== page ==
Microsoft Office Tutorials and References
In Depth Information
The properties you’ll probably use the most in your work are FileName and AddToMru , with
FileFormat and Password in the running for third place in your heart. The AddToMru property,
which puts a file on the recently used files list that appears on the File menu, might seem to
be an odd choice, but you can use that property to remind yourself which workbooks you
need to work with the next time you or one of your colleagues run Excel. For example, if you
wrote a macro that updated the values in a series of workbooks that would later need to be
reviewed by the president of your company, adding the names of the updated workbooks to the
most recently used files list would make it easy for your boss to find the files that need a look.
If you want to save every open workbook, you can write a macro to do just that using a For
Each…Next loop, as in the following procedure:
Sub SaveThemAll()
Dim Wkbk as Workbook
For Each Wkbk in Workbooks
If Wkbk.Path <> "" Then Wkbk.Save
Next Wkbk
End Sub
The If…Then statement in the For Each…Next loop checks whether a workbook has an
undefined path, meaning that the workbook in question has never been saved. This check is
important if you want the procedure to run without human intervention; if someone needs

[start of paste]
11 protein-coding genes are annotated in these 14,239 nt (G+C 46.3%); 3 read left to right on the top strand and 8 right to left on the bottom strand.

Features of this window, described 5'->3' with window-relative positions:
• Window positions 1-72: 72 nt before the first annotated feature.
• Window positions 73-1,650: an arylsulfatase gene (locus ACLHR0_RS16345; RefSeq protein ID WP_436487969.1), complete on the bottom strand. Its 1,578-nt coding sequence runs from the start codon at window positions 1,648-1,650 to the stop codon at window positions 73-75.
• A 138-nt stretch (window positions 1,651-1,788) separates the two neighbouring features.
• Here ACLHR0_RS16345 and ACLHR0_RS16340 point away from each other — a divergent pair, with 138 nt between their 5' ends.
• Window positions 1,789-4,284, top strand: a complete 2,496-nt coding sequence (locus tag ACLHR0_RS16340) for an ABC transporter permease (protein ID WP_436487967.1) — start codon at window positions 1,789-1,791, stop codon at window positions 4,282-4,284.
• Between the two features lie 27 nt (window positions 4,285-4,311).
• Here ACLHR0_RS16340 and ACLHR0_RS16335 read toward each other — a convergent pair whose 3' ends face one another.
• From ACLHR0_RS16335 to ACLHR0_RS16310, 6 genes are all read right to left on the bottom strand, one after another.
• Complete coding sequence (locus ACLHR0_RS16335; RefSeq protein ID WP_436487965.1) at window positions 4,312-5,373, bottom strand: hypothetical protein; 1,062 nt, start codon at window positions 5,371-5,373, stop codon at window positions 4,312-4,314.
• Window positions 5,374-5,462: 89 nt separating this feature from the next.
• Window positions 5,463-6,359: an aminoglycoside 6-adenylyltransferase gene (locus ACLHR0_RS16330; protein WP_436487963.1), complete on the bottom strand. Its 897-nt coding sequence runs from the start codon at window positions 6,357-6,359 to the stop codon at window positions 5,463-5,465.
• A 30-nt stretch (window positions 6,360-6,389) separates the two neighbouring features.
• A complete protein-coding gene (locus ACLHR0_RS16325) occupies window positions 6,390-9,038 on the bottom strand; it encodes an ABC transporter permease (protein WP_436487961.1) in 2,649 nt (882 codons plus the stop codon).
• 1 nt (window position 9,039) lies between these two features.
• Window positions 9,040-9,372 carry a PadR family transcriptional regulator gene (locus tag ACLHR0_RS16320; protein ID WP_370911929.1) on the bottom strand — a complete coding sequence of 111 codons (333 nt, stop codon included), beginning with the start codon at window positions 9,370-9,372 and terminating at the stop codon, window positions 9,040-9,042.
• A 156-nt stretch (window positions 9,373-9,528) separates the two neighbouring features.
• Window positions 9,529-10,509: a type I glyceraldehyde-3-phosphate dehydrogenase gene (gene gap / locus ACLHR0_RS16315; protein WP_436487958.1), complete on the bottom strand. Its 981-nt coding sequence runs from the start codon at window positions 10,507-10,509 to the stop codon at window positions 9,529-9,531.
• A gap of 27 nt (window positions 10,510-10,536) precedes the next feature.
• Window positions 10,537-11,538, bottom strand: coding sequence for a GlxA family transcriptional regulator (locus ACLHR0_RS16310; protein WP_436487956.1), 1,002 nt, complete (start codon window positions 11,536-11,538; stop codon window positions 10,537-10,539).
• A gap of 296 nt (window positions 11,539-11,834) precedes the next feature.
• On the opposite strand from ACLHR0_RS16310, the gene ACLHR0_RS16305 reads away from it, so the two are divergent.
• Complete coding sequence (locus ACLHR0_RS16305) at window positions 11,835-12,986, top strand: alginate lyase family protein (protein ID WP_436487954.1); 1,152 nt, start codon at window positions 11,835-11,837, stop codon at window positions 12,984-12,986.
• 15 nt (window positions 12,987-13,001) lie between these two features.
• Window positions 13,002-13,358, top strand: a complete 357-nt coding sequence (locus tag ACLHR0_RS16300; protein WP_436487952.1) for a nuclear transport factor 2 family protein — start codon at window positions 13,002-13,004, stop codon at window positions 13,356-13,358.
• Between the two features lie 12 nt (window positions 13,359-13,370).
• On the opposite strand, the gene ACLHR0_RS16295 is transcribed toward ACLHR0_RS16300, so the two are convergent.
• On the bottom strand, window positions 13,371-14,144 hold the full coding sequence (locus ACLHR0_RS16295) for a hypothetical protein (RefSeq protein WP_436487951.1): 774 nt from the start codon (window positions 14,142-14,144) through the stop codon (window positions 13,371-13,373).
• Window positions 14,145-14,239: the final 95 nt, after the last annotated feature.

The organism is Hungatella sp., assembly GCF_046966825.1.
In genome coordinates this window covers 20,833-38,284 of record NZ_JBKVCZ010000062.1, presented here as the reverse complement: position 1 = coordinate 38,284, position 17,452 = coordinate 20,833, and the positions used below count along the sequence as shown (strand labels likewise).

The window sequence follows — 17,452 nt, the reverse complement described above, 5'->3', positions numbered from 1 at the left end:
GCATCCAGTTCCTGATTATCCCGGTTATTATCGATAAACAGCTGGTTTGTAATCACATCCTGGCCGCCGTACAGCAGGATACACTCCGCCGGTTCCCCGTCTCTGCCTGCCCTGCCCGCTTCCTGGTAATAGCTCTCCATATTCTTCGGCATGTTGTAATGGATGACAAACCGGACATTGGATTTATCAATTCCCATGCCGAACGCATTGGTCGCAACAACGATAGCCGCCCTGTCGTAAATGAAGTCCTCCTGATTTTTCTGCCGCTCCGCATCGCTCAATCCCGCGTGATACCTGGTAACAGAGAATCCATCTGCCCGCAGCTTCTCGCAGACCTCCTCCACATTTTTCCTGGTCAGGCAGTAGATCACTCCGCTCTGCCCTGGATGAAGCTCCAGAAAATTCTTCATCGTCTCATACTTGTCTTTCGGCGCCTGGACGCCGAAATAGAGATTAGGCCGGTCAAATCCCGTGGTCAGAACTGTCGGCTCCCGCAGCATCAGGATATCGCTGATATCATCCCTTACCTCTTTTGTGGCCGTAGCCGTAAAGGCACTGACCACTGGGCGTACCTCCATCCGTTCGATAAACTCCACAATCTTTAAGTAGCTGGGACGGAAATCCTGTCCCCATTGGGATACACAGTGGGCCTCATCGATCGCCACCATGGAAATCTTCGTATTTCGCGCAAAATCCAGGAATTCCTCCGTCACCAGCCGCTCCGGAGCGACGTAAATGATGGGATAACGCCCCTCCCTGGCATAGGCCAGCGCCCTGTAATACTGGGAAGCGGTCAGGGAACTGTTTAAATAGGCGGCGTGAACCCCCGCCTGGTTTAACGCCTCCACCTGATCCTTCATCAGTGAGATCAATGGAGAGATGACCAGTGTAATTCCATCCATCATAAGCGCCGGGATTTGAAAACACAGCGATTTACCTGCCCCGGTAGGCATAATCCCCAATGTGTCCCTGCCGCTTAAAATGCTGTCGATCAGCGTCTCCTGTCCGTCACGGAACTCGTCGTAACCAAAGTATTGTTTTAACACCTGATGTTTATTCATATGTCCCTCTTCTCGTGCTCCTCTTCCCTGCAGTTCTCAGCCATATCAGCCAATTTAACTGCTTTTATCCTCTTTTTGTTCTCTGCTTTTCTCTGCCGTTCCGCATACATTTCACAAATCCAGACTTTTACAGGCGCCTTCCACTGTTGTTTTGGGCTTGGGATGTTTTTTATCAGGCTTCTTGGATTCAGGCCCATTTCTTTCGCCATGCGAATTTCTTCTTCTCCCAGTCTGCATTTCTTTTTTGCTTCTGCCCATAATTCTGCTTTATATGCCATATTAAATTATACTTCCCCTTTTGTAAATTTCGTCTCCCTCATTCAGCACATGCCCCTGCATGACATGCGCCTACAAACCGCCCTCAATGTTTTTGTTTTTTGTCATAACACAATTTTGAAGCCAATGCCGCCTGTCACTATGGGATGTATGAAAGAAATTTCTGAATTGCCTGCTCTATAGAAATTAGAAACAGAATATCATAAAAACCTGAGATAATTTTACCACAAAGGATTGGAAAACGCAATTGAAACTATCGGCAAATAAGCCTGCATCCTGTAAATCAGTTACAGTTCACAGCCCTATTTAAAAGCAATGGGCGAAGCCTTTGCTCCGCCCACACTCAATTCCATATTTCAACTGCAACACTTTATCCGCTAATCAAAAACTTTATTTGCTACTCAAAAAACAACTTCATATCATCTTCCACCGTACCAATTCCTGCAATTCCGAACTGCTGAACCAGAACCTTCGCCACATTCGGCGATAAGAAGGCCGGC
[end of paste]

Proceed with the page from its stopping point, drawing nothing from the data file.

to be on hand to save the workbooks, you might as well save them manually.
A related method that’s available for use with workbooks is the SaveCopyAs method, which
saves a copy of the current workbook under a new name. The SaveCopyAs method is a great
way to make backup copies of a workbook during a lengthy procedure to guard against data
loss, and as part of a general backup and file maintenance policy. The syntax of the procedure
is simply this:
ThisWorkbook.SaveCopyAs " path\filename.xls "
Warning If you use the SaveCopyAs method to save a file using an existing file name, the
macro will overwrite the existing file without asking permission.
Activating Workbooks
In the Save and SaveAs property discussions, you noticed that the code used the ThisWork­
book object, which refers to the workbook to which the VBA code is attached. The
ActiveWorkbook object is related to the ThisWorkbook object in that it refers to a workbook
(obviously), but it refers to the workbook you have chosen to act on, not the workbook to
which the code is attached. You can change the active workbook by calling the Workbooks
collection’s Activate method, as in the following line of code:
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